Formula 1 will not return to the Buddh International Circuit in India in the near future but remains a long-term ambition of track chief Sameet Gaur.
F1 first visited India in 2011, racing at the purpose-built Buddh International Circuit on the outskirts of New Delhi.
The track hosted its last grand prix in 2013 (pictured) when Sebastian Vettel won his fourth drivers’ championship before falling off the calendar due to financial difficulties.
The group that owns the track, Jaypee Sports International, is known to be struggling with mounting debts, prompting suggestions that it could sell the track.
However, Gaur insisted in an interview with PTI that this was not a consideration, despite there being no short-term plans to bring F1 back.
“Yes, we are not thinking of hosting any big race including F1 in the near future because of reasons well known,” Gaur said.
“But it doesn’t mean we are open to selling the circuit. The thought has not even crossed our mind.
“Maintaining a big facility like BIC is surely tough, but we have been able to do that well despite the constraints.”
In the long-term, Gaur said he would like to see F1 return to the Buddh International Circuit as well as other premier series.
“We built such a huge circuit to host big events like F1,” Gaur said.
“Yes, under the circumstances, it is not at all our focus but when the situation improves, we will surely think about making better use of the track.”
F1 CEO Bernie Ecclestone said last year that he would do “whatever is needed” to take F1 back to India, but for now, such aspirations must be cooled.
Three Formula 1 drivers have responded to Bernie Ecclestone’s suggestion that more walls should be built on tracks by saying they want greater challenges, not risks, when racing.
In an interview with the British press in Austin, Texas last weekend, F1 CEO Ecclestone expressed his frustration that drivers were now able to get away with errors on-track due to the vast amount of run-off areas implemented on safety grounds.
Ecclestone suggested that 40cm walls should be built around tracks to stop drivers abusing track limits and punish errors.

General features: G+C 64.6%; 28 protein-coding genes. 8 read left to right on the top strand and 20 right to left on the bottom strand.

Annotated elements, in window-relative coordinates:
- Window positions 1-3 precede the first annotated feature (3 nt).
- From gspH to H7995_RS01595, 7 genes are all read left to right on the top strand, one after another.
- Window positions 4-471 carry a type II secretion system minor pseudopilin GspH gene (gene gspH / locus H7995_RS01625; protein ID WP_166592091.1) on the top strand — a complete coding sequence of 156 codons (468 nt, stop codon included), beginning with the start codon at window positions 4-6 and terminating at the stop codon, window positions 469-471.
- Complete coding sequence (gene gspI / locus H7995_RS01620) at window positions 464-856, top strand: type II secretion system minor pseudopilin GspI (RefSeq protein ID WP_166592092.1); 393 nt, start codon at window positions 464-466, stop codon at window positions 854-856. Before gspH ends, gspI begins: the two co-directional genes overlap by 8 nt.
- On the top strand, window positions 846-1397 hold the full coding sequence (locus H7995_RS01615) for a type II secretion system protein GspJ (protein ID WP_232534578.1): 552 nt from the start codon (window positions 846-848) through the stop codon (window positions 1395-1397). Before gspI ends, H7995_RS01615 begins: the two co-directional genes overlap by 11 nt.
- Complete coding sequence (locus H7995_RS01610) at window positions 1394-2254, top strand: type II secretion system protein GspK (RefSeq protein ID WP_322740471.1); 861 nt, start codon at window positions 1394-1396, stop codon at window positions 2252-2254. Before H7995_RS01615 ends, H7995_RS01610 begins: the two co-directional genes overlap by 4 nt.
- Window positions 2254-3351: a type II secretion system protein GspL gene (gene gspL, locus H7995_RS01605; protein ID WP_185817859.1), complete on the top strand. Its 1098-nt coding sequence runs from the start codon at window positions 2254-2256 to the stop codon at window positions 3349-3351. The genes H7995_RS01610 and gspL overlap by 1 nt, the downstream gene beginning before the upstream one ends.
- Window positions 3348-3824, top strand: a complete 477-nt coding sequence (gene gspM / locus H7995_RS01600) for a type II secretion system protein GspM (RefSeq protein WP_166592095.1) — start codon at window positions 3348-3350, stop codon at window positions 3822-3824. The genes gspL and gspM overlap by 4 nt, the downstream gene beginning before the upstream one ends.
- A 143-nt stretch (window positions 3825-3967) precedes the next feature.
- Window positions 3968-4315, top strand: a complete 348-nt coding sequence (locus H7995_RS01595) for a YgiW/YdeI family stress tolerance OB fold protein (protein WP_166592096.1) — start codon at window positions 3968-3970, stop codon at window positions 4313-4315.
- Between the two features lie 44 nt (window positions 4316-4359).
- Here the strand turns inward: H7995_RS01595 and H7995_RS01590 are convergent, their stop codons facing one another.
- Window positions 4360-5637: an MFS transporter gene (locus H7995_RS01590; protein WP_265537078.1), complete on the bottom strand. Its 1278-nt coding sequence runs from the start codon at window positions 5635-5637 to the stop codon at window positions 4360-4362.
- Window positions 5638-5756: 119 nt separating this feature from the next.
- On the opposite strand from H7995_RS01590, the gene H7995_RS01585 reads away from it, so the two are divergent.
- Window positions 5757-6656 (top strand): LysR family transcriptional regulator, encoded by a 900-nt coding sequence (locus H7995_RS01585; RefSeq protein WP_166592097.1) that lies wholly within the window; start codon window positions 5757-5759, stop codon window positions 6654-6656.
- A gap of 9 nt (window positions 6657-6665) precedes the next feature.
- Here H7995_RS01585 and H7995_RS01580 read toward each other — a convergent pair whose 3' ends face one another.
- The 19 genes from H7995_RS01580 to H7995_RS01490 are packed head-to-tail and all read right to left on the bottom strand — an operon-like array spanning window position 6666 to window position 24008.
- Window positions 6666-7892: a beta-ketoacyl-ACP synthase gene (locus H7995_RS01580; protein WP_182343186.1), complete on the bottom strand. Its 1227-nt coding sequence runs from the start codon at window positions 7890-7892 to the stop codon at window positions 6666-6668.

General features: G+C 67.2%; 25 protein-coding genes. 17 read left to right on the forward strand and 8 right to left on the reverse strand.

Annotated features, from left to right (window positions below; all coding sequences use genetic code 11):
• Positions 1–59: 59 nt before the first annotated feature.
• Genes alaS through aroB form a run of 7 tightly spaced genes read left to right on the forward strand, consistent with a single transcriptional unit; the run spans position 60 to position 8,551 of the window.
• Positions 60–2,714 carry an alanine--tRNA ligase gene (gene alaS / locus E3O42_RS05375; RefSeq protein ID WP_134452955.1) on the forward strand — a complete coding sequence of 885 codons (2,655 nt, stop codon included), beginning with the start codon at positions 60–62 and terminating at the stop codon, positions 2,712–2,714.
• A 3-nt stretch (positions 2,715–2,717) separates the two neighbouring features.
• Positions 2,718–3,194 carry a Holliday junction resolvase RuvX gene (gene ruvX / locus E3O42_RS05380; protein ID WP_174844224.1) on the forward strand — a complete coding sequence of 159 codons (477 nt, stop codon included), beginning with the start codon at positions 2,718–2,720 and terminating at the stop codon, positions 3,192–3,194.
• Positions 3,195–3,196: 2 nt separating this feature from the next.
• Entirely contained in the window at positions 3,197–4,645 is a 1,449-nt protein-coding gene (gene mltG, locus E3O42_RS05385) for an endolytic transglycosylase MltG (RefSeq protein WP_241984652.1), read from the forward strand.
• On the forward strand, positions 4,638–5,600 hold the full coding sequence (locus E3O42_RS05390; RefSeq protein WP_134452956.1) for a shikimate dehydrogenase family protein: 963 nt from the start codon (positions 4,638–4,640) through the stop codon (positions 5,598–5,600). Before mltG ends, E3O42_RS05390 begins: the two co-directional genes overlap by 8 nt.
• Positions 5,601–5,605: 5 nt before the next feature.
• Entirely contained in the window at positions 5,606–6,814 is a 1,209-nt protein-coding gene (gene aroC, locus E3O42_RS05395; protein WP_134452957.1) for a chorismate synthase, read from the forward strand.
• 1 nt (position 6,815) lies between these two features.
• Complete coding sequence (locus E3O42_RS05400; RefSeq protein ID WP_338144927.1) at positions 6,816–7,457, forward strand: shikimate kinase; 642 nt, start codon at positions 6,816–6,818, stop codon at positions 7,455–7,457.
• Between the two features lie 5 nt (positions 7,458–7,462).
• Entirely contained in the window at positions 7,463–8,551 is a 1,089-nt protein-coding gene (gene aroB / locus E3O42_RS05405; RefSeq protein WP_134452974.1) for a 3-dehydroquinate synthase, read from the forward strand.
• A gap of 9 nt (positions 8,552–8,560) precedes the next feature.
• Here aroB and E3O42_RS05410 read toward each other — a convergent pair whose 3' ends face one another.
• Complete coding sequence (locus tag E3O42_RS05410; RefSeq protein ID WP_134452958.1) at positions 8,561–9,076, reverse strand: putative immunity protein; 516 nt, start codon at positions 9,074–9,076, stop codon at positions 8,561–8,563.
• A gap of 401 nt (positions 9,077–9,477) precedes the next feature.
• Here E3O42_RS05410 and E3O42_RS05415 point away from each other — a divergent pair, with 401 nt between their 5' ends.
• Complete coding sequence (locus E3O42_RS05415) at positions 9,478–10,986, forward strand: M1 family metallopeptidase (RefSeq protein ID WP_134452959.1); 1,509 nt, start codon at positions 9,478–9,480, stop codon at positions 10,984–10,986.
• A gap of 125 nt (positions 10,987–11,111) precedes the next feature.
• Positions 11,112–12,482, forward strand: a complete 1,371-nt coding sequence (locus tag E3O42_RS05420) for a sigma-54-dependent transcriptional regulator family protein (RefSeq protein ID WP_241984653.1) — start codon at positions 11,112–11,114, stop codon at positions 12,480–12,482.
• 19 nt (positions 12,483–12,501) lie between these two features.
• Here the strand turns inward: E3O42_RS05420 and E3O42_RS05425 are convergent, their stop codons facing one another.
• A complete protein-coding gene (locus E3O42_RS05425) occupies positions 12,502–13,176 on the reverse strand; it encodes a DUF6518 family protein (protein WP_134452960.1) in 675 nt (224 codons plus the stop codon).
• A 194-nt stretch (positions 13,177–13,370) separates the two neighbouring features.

When asked about the idea in Thursday’s FIA press conference ahead of the Mexican Grand Prix, world championship leader Nico Rosberg said the sport had bigger concerns to focus on.
“Well, my opinion is that there are ten other areas which we should look at before,” Rosberg said.
“If we want to make the sport even better than it is before we start looking at turning back time on safety. That would be my view on that.”
Force India’s Sergio Perez echoed Rosberg’s thoughts, while adding that more gravel traps on circuits would make mistakes more costly to drivers.
“I certainly agree with Nico. There are so many more areas where we can improve the sport before starting to put safety at risk,” Perez said.
“I think we can definitely make the circuits a bit more challenging for the drivers, not necessarily with walls but making the driver pay for mistakes.
“If you go off, having a gravel trap and losing time, that kind of thing I think is good for the sport because that forces the drivers not to make any mistakes.”
Toro Rosso driver Carlos Sainz Jr. spoke about the vast amount of run-off offered at the Autodromo Hermanos Rodriguez in Mexico, where this weekend’s race will take place.
“For me, obviously safety comes first but also challenges for drivers,” Sainz said.
“I just did a track walk this morning and you know when you see so much tarmac run-off where you can go wide like in Austin, it’s good for safety but I’m convinced we could use some devices to make it a bit more challenging, to make sure you use a bit more of the track.
“At least you pay something, you don’t gain an advantage. At the moment it’s too risky for us to just miss the braking point a bit, nothing happens, continue and you don’t even lock up the tires.”